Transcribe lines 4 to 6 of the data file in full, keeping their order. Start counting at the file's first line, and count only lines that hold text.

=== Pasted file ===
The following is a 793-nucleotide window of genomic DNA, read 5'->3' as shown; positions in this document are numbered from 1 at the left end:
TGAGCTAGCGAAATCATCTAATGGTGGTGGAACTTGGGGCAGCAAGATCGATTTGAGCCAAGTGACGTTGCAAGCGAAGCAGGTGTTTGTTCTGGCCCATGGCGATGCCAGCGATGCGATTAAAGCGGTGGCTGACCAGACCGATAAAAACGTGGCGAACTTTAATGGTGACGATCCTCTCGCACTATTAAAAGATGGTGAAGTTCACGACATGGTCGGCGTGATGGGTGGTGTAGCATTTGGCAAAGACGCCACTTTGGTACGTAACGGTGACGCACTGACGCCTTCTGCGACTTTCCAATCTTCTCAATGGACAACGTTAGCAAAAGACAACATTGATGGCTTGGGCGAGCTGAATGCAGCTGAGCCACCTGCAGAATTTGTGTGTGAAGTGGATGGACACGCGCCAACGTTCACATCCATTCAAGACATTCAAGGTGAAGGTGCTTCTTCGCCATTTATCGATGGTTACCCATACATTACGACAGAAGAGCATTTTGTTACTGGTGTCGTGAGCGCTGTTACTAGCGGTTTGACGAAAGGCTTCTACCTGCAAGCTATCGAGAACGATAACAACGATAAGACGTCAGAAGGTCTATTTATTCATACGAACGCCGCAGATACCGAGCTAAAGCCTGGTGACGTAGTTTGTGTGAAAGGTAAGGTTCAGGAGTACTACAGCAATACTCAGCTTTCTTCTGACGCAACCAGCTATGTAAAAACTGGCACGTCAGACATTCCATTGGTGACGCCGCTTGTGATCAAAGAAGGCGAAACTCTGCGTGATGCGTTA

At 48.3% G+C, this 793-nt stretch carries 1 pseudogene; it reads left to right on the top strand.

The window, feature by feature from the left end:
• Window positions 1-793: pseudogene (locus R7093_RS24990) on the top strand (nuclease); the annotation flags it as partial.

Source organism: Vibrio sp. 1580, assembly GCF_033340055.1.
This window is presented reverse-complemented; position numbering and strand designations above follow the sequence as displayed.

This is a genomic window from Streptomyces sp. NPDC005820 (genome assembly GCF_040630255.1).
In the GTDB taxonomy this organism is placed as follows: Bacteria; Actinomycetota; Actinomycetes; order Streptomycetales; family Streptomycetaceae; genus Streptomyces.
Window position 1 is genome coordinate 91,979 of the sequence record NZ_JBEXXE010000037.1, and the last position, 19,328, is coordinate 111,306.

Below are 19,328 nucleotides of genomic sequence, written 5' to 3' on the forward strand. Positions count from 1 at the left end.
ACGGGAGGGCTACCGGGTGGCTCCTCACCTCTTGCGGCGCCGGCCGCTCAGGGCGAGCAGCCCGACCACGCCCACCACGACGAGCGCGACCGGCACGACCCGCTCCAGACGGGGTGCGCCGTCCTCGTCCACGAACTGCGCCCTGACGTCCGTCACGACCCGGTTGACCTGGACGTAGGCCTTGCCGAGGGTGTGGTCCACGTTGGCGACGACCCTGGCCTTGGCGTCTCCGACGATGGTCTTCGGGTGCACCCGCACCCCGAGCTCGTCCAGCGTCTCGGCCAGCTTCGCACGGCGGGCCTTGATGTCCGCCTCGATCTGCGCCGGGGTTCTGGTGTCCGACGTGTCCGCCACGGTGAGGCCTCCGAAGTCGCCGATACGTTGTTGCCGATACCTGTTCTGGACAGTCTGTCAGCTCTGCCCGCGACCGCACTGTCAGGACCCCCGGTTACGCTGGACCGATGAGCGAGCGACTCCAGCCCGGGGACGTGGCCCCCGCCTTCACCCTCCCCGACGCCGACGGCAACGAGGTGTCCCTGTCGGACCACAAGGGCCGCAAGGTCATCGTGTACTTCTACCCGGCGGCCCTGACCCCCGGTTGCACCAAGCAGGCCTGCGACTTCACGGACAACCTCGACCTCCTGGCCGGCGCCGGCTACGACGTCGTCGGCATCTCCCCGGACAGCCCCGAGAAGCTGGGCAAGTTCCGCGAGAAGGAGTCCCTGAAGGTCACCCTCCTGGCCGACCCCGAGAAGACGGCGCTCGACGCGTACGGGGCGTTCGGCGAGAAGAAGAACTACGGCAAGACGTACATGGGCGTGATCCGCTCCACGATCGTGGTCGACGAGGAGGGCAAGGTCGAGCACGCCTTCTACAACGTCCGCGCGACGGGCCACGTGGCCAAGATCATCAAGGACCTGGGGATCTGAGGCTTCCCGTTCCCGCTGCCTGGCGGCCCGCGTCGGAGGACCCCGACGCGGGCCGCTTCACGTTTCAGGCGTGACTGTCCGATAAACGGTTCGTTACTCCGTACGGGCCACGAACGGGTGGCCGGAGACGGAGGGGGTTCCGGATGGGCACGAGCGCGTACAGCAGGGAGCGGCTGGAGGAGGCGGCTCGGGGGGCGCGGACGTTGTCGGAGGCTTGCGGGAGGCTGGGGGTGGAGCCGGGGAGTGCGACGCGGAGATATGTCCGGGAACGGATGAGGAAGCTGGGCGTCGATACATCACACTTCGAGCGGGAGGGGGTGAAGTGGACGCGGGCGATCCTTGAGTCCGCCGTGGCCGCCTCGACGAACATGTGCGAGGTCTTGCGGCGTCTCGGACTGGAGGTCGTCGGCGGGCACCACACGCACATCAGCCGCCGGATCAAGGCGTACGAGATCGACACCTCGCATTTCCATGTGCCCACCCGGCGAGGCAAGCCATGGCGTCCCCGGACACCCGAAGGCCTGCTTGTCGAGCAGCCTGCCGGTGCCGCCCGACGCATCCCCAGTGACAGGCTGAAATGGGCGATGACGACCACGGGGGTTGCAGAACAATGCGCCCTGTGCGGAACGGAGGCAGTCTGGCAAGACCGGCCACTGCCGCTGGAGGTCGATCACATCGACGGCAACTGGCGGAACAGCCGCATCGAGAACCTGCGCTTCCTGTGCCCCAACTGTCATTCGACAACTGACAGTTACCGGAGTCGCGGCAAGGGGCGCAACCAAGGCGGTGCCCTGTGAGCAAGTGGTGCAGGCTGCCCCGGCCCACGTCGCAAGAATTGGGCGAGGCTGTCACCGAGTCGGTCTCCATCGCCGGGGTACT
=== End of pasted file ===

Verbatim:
The window, feature by feature from the left end:
• Window positions 1-793: pseudogene (locus R7093_RS24990) on the top strand (nuclease); the annotation flags it as partial.

Source organism: Vibrio sp. 1580, assembly GCF_033340055.1.